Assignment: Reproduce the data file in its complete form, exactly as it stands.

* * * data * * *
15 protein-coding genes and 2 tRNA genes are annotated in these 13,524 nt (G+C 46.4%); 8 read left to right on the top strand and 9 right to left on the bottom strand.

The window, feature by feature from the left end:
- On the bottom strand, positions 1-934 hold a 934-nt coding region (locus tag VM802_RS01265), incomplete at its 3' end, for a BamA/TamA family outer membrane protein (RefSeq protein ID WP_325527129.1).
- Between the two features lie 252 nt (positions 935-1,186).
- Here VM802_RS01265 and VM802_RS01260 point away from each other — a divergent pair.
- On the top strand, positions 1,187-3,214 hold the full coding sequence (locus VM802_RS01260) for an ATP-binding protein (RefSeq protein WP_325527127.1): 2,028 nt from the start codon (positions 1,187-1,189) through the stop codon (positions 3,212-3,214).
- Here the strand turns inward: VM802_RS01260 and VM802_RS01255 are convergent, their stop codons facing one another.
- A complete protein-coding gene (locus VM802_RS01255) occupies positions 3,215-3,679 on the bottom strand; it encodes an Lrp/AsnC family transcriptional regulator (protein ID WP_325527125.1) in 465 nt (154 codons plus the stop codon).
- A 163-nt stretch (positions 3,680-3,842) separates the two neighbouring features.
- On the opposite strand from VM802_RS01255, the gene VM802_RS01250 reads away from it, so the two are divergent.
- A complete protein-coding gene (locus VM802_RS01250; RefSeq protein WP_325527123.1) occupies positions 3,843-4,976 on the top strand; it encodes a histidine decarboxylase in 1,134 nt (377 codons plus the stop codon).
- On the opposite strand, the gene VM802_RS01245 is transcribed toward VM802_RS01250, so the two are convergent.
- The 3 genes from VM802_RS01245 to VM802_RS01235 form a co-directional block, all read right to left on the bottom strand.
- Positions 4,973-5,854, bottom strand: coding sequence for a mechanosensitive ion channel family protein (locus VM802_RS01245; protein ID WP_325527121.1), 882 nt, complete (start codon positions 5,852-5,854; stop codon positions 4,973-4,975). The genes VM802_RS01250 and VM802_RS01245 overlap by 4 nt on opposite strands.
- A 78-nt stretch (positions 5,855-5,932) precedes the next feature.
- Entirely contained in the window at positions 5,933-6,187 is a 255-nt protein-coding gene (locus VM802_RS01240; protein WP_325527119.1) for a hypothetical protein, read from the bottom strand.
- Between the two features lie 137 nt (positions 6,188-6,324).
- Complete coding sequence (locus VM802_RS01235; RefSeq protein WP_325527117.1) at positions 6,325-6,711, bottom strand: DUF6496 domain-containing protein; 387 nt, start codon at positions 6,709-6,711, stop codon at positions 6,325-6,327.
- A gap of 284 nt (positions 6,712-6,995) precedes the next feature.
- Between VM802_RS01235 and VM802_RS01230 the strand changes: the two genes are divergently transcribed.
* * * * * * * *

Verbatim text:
15 protein-coding genes and 2 tRNA genes are annotated in these 13,524 nt (G+C 46.4%); 8 read left to right on the top strand and 9 right to left on the bottom strand.

The window, feature by feature from the left end:
- On the bottom strand, positions 1-934 hold a 934-nt coding region (locus tag VM802_RS01265), incomplete at its 3' end, for a BamA/TamA family outer membrane protein (RefSeq protein ID WP_325527129.1).
- Between the two features lie 252 nt (positions 935-1,186).
- Here VM802_RS01265 and VM802_RS01260 point away from each other — a divergent pair.
- On the top strand, positions 1,187-3,214 hold the full coding sequence (locus VM802_RS01260) for an ATP-binding protein (RefSeq protein WP_325527127.1): 2,028 nt from the start codon (positions 1,187-1,189) through the stop codon (positions 3,212-3,214).
- Here the strand turns inward: VM802_RS01260 and VM802_RS01255 are convergent, their stop codons facing one another.
- A complete protein-coding gene (locus VM802_RS01255) occupies positions 3,215-3,679 on the bottom strand; it encodes an Lrp/AsnC family transcriptional regulator (protein ID WP_325527125.1) in 465 nt (154 codons plus the stop codon).
- A 163-nt stretch (positions 3,680-3,842) separates the two neighbouring features.
- On the opposite strand from VM802_RS01255, the gene VM802_RS01250 reads away from it, so the two are divergent.
- A complete protein-coding gene (locus VM802_RS01250; RefSeq protein WP_325527123.1) occupies positions 3,843-4,976 on the top strand; it encodes a histidine decarboxylase in 1,134 nt (377 codons plus the stop codon).
- On the opposite strand, the gene VM802_RS01245 is transcribed toward VM802_RS01250, so the two are convergent.
- The 3 genes from VM802_RS01245 to VM802_RS01235 form a co-directional block, all read right to left on the bottom strand.
- Positions 4,973-5,854, bottom strand: coding sequence for a mechanosensitive ion channel family protein (locus VM802_RS01245; protein ID WP_325527121.1), 882 nt, complete (start codon positions 5,852-5,854; stop codon positions 4,973-4,975). The genes VM802_RS01250 and VM802_RS01245 overlap by 4 nt on opposite strands.
- A 78-nt stretch (positions 5,855-5,932) precedes the next feature.
- Entirely contained in the window at positions 5,933-6,187 is a 255-nt protein-coding gene (locus VM802_RS01240; protein WP_325527119.1) for a hypothetical protein, read from the bottom strand.
- Between the two features lie 137 nt (positions 6,188-6,324).
- Complete coding sequence (locus VM802_RS01235; RefSeq protein WP_325527117.1) at positions 6,325-6,711, bottom strand: DUF6496 domain-containing protein; 387 nt, start codon at positions 6,709-6,711, stop codon at positions 6,325-6,327.
- A gap of 284 nt (positions 6,712-6,995) precedes the next feature.
- Between VM802_RS01235 and VM802_RS01230 the strand changes: the two genes are divergently transcribed.